The Amazon Defence Coalition won in 2011, the multinational was found guilty and Judge Nicolas Zambrano ordered Chevron-Texaco to pay US$9.6 billion for the environmental disaster and apologise — within two weeks, otherwise the amount would double.
Chevron refused to apologise and in 2012 the Ecuadoran courts ratified the payment of $19 billion to be used in part for the education and health of the indigenous communities. The decision was upheld in an appeal in 2012 although the amount was reduced to $9.5 billion.
In retaliation, Chevron launched a full-scale attack on the Ecuadorian legal system, saying it had “no value, no validity and that it was eaten up by corruption”. Chevron employed 2000 lawyers and spent an estimated US$2 billion in the International Court of Arbitration in The Hague to force the Ecuadorian State to take over liability for the debt.
Another legal case was launched by Chevron-Texaco, in New York against the Ecuadorian state and all the plaintiffs, including students, activists and even a cartoonist, saying they were all guilty of a conspiracy to defraud and defame Chevron. The Ecuadorian government was included, even though it had never sued Chevron or been a plaintiff in these legal cases.
Chevron used the laws known as RICO, Racketeer-Influenced Corrupt Organisation, to accuse the Ecuadorian plaintiffs of the conspiracy.
These laws were originally introduced in the US to combat the Mafia.
Chevron won the case in New York in March last year and, as a result, no enforcement of the compensation to be paid to Ecuador can be carried out on US soil. The corporation is totally protected inside the US.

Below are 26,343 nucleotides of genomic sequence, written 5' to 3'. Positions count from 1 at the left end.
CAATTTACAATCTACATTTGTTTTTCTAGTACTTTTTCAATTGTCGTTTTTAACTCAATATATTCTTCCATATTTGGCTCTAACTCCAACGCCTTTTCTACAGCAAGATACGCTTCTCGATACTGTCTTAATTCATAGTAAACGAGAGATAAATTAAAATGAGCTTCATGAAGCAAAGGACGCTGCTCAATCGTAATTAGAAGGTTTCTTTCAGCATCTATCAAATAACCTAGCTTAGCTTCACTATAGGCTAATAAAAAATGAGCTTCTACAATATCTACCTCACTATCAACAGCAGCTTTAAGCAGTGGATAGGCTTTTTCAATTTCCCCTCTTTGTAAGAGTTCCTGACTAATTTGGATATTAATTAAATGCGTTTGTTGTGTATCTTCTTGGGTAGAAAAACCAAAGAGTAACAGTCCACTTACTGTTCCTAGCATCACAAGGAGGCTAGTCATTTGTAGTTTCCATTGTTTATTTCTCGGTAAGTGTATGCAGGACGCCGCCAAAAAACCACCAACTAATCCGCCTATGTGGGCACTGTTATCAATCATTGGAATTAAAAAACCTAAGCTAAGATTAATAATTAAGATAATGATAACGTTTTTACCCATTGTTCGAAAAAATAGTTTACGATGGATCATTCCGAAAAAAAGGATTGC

The annual profits of Chevron-Texaco in 2012 were US$26.2 billion, equivalent to US$3 million an hour. At the same time, BP lost its appeal for liability of compensation payouts that will surpass $15 billion for the Gulf of Mexico disaster.
Chevron has also employed 20 different media firms to spread lies and misinformation against Ecuador using websites such as TheAmazonPost.com as well as many Google ads to spread biased information slandering the judicial process in Ecuador.
Chevron convinced the US Congress not to renew tariff preferences previously granted to Ecuadorian exporters. Chevron is determined to win complete impunity for the massive damage it caused to the environment through its political campaign to discredit the Ecuadorian government, people and legal system.
Since Chevron now has no investments in Ecuador, the Amazon Defence Coalition has to go to the national courts in other countries to obtain compensation.
Chevron has huge investments in Canada, Brazil, Argentina and Australia. Ecuador is now pursuing the case against Chevron in other countries to embargo its assets. The case was lost in Argentina and the case is waiting to be heard in Brazil but Canadian courts said it would hear the case against Chevron.
This would set a precedent and if successful in Canada, there is a possibility the Ecuadorian people would pursue Chevron’s economic interests in Australia.
The Rome Statute of the International Criminal Court was adopted at a conference in Rome in July 1998 and came into force in 2002. The Rome Statute established four core international crimes, which are not subject to any statue of limitations: genocide, crimes against humanity, war crimes and the crime of aggression.
An environmental lawyer and author, Polly Higgins, is campaigning to have a fifth crime included — ecocide.
She advocates a new approach to preventing the environmental destruction of our planet. She says existing laws have bestowed upon corporations silent rights which take precedence over environmental concerns and argues that nothing less than new international laws will ensure that the enjoyment of those rights is subject to reciprocal responsibilities, duties and obligations towards future generations and our habitat.
Solving the problem at a national level will never work — corporations will simply move elsewhere to continue business as usual.
A win in Canada and acceptance of ecocide as a crime under the Rome Statue would set a precedent for all people living in developing and developed countries who have had their land and water destroyed by mining companies.